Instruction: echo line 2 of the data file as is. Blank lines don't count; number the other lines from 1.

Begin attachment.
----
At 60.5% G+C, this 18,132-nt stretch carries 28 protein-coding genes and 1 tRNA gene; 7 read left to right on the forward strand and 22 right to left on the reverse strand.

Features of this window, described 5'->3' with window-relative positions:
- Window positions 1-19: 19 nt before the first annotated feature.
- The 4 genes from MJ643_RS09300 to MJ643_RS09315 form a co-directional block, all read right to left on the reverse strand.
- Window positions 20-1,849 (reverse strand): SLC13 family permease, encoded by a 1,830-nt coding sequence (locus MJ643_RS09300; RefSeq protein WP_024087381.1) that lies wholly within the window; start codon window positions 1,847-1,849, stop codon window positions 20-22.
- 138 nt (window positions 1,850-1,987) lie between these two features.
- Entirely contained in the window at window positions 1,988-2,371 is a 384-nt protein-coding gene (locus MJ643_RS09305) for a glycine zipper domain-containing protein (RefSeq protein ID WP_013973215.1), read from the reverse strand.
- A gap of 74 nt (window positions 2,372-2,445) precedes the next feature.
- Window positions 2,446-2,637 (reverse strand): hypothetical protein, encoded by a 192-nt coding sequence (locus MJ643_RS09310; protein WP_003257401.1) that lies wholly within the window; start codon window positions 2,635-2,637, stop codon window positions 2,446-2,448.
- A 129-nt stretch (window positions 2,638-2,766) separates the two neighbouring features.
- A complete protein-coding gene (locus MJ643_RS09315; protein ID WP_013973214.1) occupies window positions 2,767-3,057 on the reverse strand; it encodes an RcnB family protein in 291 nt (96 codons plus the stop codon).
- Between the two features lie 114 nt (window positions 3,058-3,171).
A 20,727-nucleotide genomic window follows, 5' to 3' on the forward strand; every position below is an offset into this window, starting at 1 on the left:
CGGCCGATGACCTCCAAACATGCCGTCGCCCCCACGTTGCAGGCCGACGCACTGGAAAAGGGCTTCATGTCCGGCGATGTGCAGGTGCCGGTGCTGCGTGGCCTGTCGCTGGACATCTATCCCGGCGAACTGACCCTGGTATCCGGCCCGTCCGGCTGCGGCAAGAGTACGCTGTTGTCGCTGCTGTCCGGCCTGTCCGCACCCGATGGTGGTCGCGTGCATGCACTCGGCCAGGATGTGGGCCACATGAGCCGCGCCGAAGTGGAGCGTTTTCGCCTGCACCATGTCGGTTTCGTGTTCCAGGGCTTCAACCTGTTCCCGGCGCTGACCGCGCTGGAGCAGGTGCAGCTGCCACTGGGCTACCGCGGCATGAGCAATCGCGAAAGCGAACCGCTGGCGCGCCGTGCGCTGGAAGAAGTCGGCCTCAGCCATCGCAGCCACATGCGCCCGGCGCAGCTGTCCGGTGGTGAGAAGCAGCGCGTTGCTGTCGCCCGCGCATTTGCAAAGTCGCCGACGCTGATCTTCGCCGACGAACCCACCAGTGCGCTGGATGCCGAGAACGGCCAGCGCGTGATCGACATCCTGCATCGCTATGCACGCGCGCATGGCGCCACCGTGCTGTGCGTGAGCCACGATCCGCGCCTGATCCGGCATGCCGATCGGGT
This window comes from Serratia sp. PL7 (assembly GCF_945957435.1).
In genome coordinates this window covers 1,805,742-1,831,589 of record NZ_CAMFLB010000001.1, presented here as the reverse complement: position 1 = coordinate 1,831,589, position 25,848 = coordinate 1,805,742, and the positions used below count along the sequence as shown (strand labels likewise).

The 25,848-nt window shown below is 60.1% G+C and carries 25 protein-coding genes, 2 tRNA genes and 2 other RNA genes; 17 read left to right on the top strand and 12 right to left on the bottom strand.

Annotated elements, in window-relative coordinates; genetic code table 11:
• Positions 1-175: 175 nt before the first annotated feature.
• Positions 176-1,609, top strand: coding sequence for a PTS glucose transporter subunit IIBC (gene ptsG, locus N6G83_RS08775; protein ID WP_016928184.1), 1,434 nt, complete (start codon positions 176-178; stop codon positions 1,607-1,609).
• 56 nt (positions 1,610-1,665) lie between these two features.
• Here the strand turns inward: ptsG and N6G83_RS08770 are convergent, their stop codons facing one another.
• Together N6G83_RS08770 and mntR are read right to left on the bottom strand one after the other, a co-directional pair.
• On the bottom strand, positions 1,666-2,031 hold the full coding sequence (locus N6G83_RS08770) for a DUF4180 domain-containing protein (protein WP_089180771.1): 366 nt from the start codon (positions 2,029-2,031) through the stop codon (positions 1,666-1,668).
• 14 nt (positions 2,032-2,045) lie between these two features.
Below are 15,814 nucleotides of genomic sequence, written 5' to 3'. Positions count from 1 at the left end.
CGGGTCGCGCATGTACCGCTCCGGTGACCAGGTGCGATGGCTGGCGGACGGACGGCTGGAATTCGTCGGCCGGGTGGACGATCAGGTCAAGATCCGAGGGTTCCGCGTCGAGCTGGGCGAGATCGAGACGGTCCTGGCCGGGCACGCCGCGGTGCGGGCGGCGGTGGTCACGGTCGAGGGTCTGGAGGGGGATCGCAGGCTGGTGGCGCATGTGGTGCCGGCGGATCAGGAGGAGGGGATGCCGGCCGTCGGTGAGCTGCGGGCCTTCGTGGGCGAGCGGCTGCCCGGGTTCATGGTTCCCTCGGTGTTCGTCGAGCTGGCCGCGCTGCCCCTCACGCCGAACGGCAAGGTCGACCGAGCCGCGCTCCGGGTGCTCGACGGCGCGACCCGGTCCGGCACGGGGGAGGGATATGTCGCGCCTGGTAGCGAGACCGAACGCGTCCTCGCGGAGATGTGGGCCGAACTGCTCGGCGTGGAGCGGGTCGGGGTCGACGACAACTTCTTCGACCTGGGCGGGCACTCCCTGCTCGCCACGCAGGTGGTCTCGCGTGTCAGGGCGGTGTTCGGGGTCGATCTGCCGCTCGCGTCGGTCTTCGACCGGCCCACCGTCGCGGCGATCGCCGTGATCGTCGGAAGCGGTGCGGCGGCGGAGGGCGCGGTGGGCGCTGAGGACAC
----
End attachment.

Features of this window, described 5'->3' with window-relative positions: